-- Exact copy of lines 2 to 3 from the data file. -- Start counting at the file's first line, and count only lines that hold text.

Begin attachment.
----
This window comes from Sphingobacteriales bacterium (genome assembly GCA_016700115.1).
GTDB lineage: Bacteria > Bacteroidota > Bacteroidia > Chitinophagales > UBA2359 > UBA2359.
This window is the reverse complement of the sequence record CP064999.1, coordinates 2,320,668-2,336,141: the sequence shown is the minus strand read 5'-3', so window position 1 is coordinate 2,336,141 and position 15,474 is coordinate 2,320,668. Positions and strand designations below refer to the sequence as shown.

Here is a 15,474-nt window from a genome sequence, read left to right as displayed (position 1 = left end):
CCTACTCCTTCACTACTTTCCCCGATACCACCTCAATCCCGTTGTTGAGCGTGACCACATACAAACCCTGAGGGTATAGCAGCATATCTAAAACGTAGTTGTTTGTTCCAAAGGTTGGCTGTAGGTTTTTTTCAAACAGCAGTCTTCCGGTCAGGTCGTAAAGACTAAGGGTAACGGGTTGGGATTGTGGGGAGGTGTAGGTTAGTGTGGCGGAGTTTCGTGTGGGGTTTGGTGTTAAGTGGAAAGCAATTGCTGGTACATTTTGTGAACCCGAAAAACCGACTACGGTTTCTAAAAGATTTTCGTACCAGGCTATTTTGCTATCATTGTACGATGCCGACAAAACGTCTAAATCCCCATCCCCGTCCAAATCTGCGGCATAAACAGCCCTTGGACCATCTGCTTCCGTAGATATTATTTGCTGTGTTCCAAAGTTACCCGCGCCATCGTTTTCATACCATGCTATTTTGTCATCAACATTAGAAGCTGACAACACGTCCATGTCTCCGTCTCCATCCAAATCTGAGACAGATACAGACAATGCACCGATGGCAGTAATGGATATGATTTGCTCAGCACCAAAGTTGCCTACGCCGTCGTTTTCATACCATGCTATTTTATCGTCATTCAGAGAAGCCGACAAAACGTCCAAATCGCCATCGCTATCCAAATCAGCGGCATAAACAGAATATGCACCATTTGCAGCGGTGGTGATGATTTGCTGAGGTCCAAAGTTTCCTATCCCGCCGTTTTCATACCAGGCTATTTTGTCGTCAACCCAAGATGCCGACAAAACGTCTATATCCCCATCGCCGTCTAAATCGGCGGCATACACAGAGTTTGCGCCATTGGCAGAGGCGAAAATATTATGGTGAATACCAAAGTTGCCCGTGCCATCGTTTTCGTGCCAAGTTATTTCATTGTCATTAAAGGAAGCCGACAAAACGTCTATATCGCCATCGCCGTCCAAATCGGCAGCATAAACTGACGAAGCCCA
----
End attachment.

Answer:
GTDB lineage: Bacteria > Bacteroidota > Bacteroidia > Chitinophagales > UBA2359 > UBA2359.
This window is the reverse complement of the sequence record CP064999.1, coordinates 2,320,668-2,336,141: the sequence shown is the minus strand read 5'-3', so window position 1 is coordinate 2,336,141 and position 15,474 is coordinate 2,320,668. Positions and strand designations below refer to the sequence as shown.